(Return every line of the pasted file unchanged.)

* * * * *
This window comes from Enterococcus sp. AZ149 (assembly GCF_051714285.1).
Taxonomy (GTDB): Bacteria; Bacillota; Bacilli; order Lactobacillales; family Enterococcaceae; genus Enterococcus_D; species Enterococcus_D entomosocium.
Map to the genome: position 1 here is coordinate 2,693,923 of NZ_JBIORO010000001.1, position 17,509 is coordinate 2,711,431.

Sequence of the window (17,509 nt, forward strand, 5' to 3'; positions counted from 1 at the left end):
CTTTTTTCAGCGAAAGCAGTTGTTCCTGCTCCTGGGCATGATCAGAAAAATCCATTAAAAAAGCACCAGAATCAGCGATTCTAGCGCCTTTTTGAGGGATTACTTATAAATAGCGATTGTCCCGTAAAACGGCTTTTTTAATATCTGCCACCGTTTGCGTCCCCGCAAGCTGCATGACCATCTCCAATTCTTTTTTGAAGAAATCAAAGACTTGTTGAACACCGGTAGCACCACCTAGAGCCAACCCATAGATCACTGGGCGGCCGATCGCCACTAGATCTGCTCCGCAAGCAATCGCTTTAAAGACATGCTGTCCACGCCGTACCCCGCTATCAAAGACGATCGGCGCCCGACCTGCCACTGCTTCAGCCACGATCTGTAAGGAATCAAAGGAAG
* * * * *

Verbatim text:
This window comes from Enterococcus sp. AZ149 (assembly GCF_051714285.1).
Taxonomy (GTDB): Bacteria; Bacillota; Bacilli; order Lactobacillales; family Enterococcaceae; genus Enterococcus_D; species Enterococcus_D entomosocium.
Map to the genome: position 1 here is coordinate 2,693,923 of NZ_JBIORO010000001.1, position 17,509 is coordinate 2,711,431.

Sequence of the window (17,509 nt, forward strand, 5' to 3'; positions counted from 1 at the left end):
CTTTTTTCAGCGAAAGCAGTTGTTCCTGCTCCTGGGCATGATCAGAAAAATCCATTAAAAAAGCACCAGAATCAGCGATTCTAGCGCCTTTTTGAGGGATTACTTATAAATAGCGATTGTCCCGTAAAACGGCTTTTTTAATATCTGCCACCGTTTGCGTCCCCGCAAGCTGCATGACCATCTCCAATTCTTTTTTGAAGAAATCAAAGACTTGTTGAACACCGGTAGCACCACCTAGAGCCAACCCATAGATCACTGGGCGGCCGATCGCCACTAGATCTGCTCCGCAAGCAATCGCTTTAAAGACATGCTGTCCACGCCGTACCCCGCTATCAAAGACGATCGGCGCCCGACCTGCCACTGCTTCAGCCACGATCTGTAAGGAATCAAAGGAAG